Why a nudge is not enough to change behaviour

Traffic light food labeling 'More should be done' to ensure the traffic light label system is used, the committee says

Much of what all governments do concerns trying to change our behaviour - but what is the best way to do that?

The government has favoured the "nudge" - persuading rather than telling people to change their behaviour.

But Baroness Julia Neuberger, chair of a Lords' committee which has just published a report on the issue, explains why it has concluded that nudge alone will not work.

Governments want us to smoke less, drink less, eat more healthily and exercise more.

In November 2010 the Health Secretary Andrew Lansley told us that the government would "nudge" rather than "nanny" us to better health.

But after investigating the science of behaviour, our committee found that the government can't rely on "nudging" to do all the work, particularly with a complicated and deep-rooted problem like obesity.

Instead, it must understand that there is a whole variety of influences that shape our behaviour and realise that successful interventions will target a number of these influences, using a whole range of different policies.

"Nudging" emphasises the role of our environment - both social and physical - in influencing our behaviour.

For a policy to be a "nudge" it has to involve changing that environment in a way that doesn't restrict our choices or change financial incentives.

In other words, "nudging" provides a new alternative to regulatory and fiscal measures.

For example, the ban on smoking in public places isn't a "nudge" because it restricts choice, but putting unpleasant pictures showing the impact of smoking is.


There's no doubt that, when it comes to our health, our environment really matters.

But the government must recognise that "nudging" isn't the only way to make a difference.

Sometimes changing the environment will require something stronger.

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The science says that 'nudging' won't be enough.”

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The move to introduce higher alcohol pricing is a good example of how legislation can be used to change our behaviour by changing our environment.

Businesses also have a huge effect in shaping our environment.

The government is also trying to "nudge" businesses to behave differently, through voluntary agreements rather than regulation.

But we were unimpressed by the agreements that have been reached so far under the public health responsibility deal.

'Act now'

So we have urged the government to base agreements on the evidence about what will work to change behaviour, rather than what the businesses are happy to accept.

In particular, we recommend that they take steps to ensure that traffic-light nutritional labels are used on all food packaging and that they extend the restrictions on marketing unhealthy products to children.

Some supermarket chains agree with us on traffic-light labelling, and have shown that it does change behaviour.

If government can't achieve these changes through voluntary agreement, they should use regulation instead, or as well.

Obesity is a major societal problem which requires urgent action.

The same is true of other behaviours damaging to health, like binge drinking.

The government cannot wait and see if "nudging" us, or "nudging" businesses, is going to pay off.

They must act now in the light of what science tells us about how to change behaviour.

And, for the most important problems facing us at the moment, the science says that "nudging" won't be enough.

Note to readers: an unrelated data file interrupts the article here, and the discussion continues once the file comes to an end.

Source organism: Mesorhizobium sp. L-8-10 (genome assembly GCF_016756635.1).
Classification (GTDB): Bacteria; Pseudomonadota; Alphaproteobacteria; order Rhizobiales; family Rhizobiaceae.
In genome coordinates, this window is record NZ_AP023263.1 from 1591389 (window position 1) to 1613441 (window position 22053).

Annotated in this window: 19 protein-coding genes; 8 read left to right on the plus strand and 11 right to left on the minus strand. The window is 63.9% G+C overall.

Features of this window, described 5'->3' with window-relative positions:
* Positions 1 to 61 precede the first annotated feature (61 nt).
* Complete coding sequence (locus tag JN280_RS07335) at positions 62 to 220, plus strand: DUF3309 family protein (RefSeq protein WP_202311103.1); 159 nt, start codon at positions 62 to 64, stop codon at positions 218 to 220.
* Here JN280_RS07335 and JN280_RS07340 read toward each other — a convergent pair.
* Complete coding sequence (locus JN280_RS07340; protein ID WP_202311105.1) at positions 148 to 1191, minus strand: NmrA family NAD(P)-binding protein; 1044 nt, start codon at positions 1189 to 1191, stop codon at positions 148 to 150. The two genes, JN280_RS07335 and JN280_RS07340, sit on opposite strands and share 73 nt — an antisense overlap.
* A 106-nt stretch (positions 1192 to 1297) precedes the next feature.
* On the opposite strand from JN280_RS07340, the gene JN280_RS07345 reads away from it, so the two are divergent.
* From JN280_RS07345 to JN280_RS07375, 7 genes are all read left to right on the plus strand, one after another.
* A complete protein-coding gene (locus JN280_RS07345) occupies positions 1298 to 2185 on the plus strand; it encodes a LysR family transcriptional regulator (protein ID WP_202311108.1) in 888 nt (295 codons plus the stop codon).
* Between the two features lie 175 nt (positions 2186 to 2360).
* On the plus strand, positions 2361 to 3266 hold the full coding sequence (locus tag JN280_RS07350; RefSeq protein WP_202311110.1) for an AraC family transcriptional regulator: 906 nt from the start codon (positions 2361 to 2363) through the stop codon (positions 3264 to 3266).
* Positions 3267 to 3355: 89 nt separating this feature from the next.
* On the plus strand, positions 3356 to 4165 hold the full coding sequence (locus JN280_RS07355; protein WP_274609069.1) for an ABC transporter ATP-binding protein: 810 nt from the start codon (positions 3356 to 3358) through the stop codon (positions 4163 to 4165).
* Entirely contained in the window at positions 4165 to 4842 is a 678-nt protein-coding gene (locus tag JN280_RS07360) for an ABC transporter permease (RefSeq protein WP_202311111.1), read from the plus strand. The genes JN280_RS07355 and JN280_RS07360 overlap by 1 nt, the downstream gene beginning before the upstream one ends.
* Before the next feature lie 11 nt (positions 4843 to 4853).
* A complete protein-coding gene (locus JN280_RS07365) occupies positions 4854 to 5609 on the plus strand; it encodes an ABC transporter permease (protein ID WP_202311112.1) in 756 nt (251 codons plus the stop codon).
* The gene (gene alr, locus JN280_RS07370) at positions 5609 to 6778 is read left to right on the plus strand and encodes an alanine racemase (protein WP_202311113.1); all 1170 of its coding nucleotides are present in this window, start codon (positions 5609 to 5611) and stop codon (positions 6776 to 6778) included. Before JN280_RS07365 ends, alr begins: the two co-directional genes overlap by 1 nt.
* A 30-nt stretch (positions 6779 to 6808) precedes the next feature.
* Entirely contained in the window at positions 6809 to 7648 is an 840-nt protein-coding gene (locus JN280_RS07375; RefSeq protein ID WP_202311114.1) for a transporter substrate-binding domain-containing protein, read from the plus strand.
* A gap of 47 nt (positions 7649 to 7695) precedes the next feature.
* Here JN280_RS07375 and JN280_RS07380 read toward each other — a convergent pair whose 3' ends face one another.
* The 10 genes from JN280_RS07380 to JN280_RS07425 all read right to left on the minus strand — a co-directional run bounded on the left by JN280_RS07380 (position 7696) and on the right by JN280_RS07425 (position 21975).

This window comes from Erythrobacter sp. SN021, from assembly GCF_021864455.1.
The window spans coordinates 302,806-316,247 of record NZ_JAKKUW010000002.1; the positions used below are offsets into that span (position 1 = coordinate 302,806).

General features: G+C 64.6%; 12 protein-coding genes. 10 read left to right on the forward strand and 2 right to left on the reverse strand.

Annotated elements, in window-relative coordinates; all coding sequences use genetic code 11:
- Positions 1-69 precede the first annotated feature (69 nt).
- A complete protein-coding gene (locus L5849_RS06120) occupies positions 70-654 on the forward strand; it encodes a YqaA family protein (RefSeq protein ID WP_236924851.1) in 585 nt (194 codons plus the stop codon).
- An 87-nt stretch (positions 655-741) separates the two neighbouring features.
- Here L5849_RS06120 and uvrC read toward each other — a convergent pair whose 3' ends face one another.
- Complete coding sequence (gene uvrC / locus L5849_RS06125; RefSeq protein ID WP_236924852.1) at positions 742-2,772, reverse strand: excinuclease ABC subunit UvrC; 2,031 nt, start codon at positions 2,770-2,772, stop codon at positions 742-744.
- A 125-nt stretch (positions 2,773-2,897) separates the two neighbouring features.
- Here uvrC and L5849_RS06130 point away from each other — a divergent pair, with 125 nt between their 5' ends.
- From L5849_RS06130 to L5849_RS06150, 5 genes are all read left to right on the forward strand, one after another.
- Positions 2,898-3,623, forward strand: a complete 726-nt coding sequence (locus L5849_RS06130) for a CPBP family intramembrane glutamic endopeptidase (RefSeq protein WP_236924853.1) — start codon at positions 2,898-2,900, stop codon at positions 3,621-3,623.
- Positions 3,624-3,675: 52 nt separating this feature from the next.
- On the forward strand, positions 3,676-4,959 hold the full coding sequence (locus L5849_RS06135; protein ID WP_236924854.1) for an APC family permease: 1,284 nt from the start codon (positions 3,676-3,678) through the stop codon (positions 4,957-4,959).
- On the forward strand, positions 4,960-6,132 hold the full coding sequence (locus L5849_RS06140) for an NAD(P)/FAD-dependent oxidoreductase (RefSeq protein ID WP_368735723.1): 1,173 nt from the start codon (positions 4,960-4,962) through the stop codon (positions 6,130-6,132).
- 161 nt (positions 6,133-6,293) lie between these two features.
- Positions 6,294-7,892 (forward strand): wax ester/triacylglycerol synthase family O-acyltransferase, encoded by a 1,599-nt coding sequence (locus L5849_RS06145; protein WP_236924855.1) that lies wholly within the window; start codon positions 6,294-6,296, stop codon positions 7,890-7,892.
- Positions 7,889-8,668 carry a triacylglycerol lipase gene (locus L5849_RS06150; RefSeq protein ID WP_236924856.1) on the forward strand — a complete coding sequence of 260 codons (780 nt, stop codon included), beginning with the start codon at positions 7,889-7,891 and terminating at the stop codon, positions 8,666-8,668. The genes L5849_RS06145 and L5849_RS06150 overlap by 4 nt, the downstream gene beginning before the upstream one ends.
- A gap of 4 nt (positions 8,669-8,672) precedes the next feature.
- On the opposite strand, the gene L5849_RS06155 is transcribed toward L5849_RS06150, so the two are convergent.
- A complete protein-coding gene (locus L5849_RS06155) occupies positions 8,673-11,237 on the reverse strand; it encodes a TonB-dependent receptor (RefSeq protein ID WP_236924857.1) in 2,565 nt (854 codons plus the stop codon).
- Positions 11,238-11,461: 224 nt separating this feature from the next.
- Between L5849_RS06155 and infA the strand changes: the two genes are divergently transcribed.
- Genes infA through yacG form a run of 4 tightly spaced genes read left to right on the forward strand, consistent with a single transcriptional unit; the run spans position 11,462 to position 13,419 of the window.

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  • rate this

    Comment number 47.

    Government is there to protect us, not to nudge and control us like a mother hen. If they got on with doing their proper job we might have an army, navy, airforce to protect us instead of shells incapable of putting up a defence of the Isle of White.
    Make the supermarkets compete, list ingredients and call products by proper names... they aren't chicken slices, they are a pale chemical mush...

  • rate this

    Comment number 46.

    We are not getting a nudge in the right direction with the Private Members Bill Oct 28 2010 imposing summertme on the clocks in WINTER. Everyone, including schoolchildren, must start the day one hour earlier than previous winters in Double Winter Darkness. Much work, including banks, starts at 7am (8am Central European Time) in Winter - andl starts one hour still earlier in Summer 6am or 8am CEST

  • rate this

    Comment number 45.

    (cntd.) Its possible to legislate in ways that don't restrict choice (e.g. forcing retailers to use a standard, simple traffic light system). If customers naturally opt for 'green light' products, that nudges producers of 'red light' products to change the contents to 'green' if they want the best sales. Unhealthy products will still be there to buy - but its likely they'll sell less well.

  • rate this

    Comment number 44.

    @ Those misunderstanding the principle of 'nudging', its about rearranging how information is given and the default choice offered so people are 'nudged' into doing the right thing by default, but can opt-out if they wish. The problem is that individuals' best interests clash with companies whose incentive is to nudge towards ways that generate the greatest profit.

  • rate this

    Comment number 43.

    If a landlord is to refuse to sell alcohol to drunk people, why can't a fast food joint refuse to sell burgers to fat people?

    Pointless to tell a smoker, drinker or a person who is overweight that its bad for them - they already know. The fact that they don't care isn't a government problem - its human nature.

    Those planning on living forever will be disappointed.


Comments 5 of 47


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